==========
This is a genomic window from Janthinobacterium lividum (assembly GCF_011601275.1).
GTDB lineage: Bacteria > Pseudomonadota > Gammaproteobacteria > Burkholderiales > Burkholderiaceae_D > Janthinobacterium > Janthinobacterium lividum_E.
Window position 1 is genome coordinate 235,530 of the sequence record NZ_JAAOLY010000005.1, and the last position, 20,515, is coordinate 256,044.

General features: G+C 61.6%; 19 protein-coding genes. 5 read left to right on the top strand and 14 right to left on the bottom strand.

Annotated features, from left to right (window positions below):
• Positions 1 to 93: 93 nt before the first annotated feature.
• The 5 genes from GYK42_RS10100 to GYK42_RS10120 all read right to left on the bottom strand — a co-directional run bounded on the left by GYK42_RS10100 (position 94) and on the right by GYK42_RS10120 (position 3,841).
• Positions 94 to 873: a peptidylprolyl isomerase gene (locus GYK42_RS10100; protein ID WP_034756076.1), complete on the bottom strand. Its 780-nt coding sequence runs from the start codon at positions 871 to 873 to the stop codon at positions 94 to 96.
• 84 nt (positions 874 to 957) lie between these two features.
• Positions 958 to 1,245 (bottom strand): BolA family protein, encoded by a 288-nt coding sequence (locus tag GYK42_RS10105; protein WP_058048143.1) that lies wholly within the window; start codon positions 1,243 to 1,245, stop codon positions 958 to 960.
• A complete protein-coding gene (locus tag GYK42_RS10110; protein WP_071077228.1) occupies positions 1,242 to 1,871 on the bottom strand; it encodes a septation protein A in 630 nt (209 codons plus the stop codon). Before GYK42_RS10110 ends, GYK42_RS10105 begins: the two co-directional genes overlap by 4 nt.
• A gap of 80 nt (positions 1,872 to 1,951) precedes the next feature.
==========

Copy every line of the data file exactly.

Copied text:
This is a genomic window from Janthinobacterium lividum (assembly GCF_011601275.1).
GTDB lineage: Bacteria > Pseudomonadota > Gammaproteobacteria > Burkholderiales > Burkholderiaceae_D > Janthinobacterium > Janthinobacterium lividum_E.
Window position 1 is genome coordinate 235,530 of the sequence record NZ_JAAOLY010000005.1, and the last position, 20,515, is coordinate 256,044.

General features: G+C 61.6%; 19 protein-coding genes. 5 read left to right on the top strand and 14 right to left on the bottom strand.

Annotated features, from left to right (window positions below):
• Positions 1 to 93: 93 nt before the first annotated feature.
• The 5 genes from GYK42_RS10100 to GYK42_RS10120 all read right to left on the bottom strand — a co-directional run bounded on the left by GYK42_RS10100 (position 94) and on the right by GYK42_RS10120 (position 3,841).
• Positions 94 to 873: a peptidylprolyl isomerase gene (locus GYK42_RS10100; protein ID WP_034756076.1), complete on the bottom strand. Its 780-nt coding sequence runs from the start codon at positions 871 to 873 to the stop codon at positions 94 to 96.
• 84 nt (positions 874 to 957) lie between these two features.
• Positions 958 to 1,245 (bottom strand): BolA family protein, encoded by a 288-nt coding sequence (locus tag GYK42_RS10105; protein WP_058048143.1) that lies wholly within the window; start codon positions 1,243 to 1,245, stop codon positions 958 to 960.
• A complete protein-coding gene (locus tag GYK42_RS10110; protein WP_071077228.1) occupies positions 1,242 to 1,871 on the bottom strand; it encodes a septation protein A in 630 nt (209 codons plus the stop codon). Before GYK42_RS10110 ends, GYK42_RS10105 begins: the two co-directional genes overlap by 4 nt.
• A gap of 80 nt (positions 1,872 to 1,951) precedes the next feature.